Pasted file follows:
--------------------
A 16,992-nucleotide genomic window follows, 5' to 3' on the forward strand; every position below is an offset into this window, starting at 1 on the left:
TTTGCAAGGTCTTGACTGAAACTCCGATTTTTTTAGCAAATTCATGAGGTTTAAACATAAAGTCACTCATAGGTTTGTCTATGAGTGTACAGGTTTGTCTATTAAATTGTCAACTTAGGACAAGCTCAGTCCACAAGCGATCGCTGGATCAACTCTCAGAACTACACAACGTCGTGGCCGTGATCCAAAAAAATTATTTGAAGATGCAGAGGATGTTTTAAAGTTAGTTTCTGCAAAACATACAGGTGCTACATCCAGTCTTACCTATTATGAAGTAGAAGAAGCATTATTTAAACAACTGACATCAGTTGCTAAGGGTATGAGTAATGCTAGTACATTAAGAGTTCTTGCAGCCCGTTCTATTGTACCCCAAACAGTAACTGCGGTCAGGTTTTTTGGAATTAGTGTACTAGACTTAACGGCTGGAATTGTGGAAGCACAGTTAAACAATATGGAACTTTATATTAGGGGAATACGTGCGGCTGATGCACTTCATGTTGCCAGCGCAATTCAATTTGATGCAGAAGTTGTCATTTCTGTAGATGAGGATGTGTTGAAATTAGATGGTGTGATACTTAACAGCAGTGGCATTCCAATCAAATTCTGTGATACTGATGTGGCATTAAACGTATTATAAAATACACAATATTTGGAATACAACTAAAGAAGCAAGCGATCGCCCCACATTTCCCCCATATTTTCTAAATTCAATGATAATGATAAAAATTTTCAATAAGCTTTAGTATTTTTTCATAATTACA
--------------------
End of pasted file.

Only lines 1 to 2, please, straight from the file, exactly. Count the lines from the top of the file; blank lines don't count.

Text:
A 16,992-nucleotide genomic window follows, 5' to 3' on the forward strand; every position below is an offset into this window, starting at 1 on the left:
TTTGCAAGGTCTTGACTGAAACTCCGATTTTTTTAGCAAATTCATGAGGTTTAAACATAAAGTCACTCATAGGTTTGTCTATGAGTGTACAGGTTTGTCTATTAAATTGTCAACTTAGGACAAGCTCAGTCCACAAGCGATCGCTGGATCAACTCTCAGAACTACACAACGTCGTGGCCGTGATCCAAAAAAATTATTTGAAGATGCAGAGGATGTTTTAAAGTTAGTTTCTGCAAAACATACAGGTGCTACATCCAGTCTTACCTATTATGAAGTAGAAGAAGCATTATTTAAACAACTGACATCAGTTGCTAAGGGTATGAGTAATGCTAGTACATTAAGAGTTCTTGCAGCCCGTTCTATTGTACCCCAAACAGTAACTGCGGTCAGGTTTTTTGGAATTAGTGTACTAGACTTAACGGCTGGAATTGTGGAAGCACAGTTAAACAATATGGAACTTTATATTAGGGGAATACGTGCGGCTGATGCACTTCATGTTGCCAGCGCAATTCAATTTGATGCAGAAGTTGTCATTTCTGTAGATGAGGATGTGTTGAAATTAGATGGTGTGATACTTAACAGCAGTGGCATTCCAATCAAATTCTGTGATACTGATGTGGCATTAAACGTATTATAAAATACACAATATTTGGAATACAACTAAAGAAGCAAGCGATCGCCCCACATTTCCCCCATATTTTCTAAATTCAATGATAATGATAAAAATTTTCAATAAGCTTTAGTATTTTTTCATAATTACA